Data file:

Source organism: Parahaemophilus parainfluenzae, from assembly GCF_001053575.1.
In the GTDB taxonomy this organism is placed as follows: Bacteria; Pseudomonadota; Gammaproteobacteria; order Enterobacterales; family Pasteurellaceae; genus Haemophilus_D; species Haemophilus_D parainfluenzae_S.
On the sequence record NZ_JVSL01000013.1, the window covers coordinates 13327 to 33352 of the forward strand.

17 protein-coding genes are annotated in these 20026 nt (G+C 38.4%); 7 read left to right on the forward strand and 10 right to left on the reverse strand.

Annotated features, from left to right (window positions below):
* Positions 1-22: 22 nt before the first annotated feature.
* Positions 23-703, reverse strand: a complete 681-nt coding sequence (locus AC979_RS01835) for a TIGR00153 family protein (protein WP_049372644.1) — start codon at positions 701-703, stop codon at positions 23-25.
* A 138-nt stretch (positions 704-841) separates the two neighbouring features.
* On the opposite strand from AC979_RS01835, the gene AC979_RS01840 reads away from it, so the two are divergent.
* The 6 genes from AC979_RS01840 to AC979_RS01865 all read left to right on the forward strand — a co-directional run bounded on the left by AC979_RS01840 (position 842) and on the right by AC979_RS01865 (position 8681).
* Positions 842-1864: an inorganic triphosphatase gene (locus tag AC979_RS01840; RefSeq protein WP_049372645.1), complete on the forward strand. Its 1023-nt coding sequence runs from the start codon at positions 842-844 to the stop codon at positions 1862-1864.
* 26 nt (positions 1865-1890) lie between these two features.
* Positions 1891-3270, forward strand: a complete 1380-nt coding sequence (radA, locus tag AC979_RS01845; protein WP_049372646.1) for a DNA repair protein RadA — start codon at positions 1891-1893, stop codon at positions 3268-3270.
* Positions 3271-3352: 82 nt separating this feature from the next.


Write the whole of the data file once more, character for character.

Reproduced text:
Source organism: Parahaemophilus parainfluenzae, from assembly GCF_001053575.1.
In the GTDB taxonomy this organism is placed as follows: Bacteria; Pseudomonadota; Gammaproteobacteria; order Enterobacterales; family Pasteurellaceae; genus Haemophilus_D; species Haemophilus_D parainfluenzae_S.
On the sequence record NZ_JVSL01000013.1, the window covers coordinates 13327 to 33352 of the forward strand.

17 protein-coding genes are annotated in these 20026 nt (G+C 38.4%); 7 read left to right on the forward strand and 10 right to left on the reverse strand.

Annotated features, from left to right (window positions below):
* Positions 1-22: 22 nt before the first annotated feature.
* Positions 23-703, reverse strand: a complete 681-nt coding sequence (locus AC979_RS01835) for a TIGR00153 family protein (protein WP_049372644.1) — start codon at positions 701-703, stop codon at positions 23-25.
* A 138-nt stretch (positions 704-841) separates the two neighbouring features.
* On the opposite strand from AC979_RS01835, the gene AC979_RS01840 reads away from it, so the two are divergent.
* The 6 genes from AC979_RS01840 to AC979_RS01865 all read left to right on the forward strand — a co-directional run bounded on the left by AC979_RS01840 (position 842) and on the right by AC979_RS01865 (position 8681).
* Positions 842-1864: an inorganic triphosphatase gene (locus tag AC979_RS01840; RefSeq protein WP_049372645.1), complete on the forward strand. Its 1023-nt coding sequence runs from the start codon at positions 842-844 to the stop codon at positions 1862-1864.
* 26 nt (positions 1865-1890) lie between these two features.
* Positions 1891-3270, forward strand: a complete 1380-nt coding sequence (radA, locus tag AC979_RS01845; protein WP_049372646.1) for a DNA repair protein RadA — start codon at positions 1891-1893, stop codon at positions 3268-3270.
* Positions 3271-3352: 82 nt separating this feature from the next.